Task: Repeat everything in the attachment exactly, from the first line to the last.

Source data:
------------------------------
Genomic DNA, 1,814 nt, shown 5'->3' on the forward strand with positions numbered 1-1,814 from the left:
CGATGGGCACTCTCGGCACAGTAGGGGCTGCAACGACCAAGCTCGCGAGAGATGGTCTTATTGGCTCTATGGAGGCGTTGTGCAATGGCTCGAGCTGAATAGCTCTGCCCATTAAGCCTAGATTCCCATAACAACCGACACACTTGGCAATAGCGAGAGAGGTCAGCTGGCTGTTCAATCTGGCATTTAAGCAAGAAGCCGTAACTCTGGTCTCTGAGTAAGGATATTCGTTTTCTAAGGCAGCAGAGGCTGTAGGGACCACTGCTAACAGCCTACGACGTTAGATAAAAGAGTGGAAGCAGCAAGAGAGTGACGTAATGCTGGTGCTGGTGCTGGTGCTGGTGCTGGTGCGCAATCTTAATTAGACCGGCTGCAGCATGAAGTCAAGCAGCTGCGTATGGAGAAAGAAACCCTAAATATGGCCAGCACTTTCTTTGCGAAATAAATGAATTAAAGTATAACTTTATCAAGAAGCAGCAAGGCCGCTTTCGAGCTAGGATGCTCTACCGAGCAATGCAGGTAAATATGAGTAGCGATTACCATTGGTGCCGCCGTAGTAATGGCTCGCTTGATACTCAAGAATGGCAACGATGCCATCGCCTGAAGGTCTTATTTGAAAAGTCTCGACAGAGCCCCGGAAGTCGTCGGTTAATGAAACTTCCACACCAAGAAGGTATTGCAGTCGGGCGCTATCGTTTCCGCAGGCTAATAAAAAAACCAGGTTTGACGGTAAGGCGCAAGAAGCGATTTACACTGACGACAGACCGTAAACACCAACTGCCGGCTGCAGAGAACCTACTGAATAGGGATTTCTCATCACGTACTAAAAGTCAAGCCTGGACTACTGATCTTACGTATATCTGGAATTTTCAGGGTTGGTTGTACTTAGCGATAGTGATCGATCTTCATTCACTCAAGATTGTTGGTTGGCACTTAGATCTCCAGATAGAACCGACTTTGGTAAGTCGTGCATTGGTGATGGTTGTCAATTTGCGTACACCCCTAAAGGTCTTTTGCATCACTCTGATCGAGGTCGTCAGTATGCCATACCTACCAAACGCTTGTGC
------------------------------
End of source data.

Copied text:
Genomic DNA, 1,814 nt, shown 5'->3' on the forward strand with positions numbered 1-1,814 from the left:
CGATGGGCACTCTCGGCACAGTAGGGGCTGCAACGACCAAGCTCGCGAGAGATGGTCTTATTGGCTCTATGGAGGCGTTGTGCAATGGCTCGAGCTGAATAGCTCTGCCCATTAAGCCTAGATTCCCATAACAACCGACACACTTGGCAATAGCGAGAGAGGTCAGCTGGCTGTTCAATCTGGCATTTAAGCAAGAAGCCGTAACTCTGGTCTCTGAGTAAGGATATTCGTTTTCTAAGGCAGCAGAGGCTGTAGGGACCACTGCTAACAGCCTACGACGTTAGATAAAAGAGTGGAAGCAGCAAGAGAGTGACGTAATGCTGGTGCTGGTGCTGGTGCTGGTGCTGGTGCGCAATCTTAATTAGACCGGCTGCAGCATGAAGTCAAGCAGCTGCGTATGGAGAAAGAAACCCTAAATATGGCCAGCACTTTCTTTGCGAAATAAATGAATTAAAGTATAACTTTATCAAGAAGCAGCAAGGCCGCTTTCGAGCTAGGATGCTCTACCGAGCAATGCAGGTAAATATGAGTAGCGATTACCATTGGTGCCGCCGTAGTAATGGCTCGCTTGATACTCAAGAATGGCAACGATGCCATCGCCTGAAGGTCTTATTTGAAAAGTCTCGACAGAGCCCCGGAAGTCGTCGGTTAATGAAACTTCCACACCAAGAAGGTATTGCAGTCGGGCGCTATCGTTTCCGCAGGCTAATAAAAAAACCAGGTTTGACGGTAAGGCGCAAGAAGCGATTTACACTGACGACAGACCGTAAACACCAACTGCCGGCTGCAGAGAACCTACTGAATAGGGATTTCTCATCACGTACTAAAAGTCAAGCCTGGACTACTGATCTTACGTATATCTGGAATTTTCAGGGTTGGTTGTACTTAGCGATAGTGATCGATCTTCATTCACTCAAGATTGTTGGTTGGCACTTAGATCTCCAGATAGAACCGACTTTGGTAAGTCGTGCATTGGTGATGGTTGTCAATTTGCGTACACCCCTAAAGGTCTTTTGCATCACTCTGATCGAGGTCGTCAGTATGCCATACCTACCAAACGCTTGTGC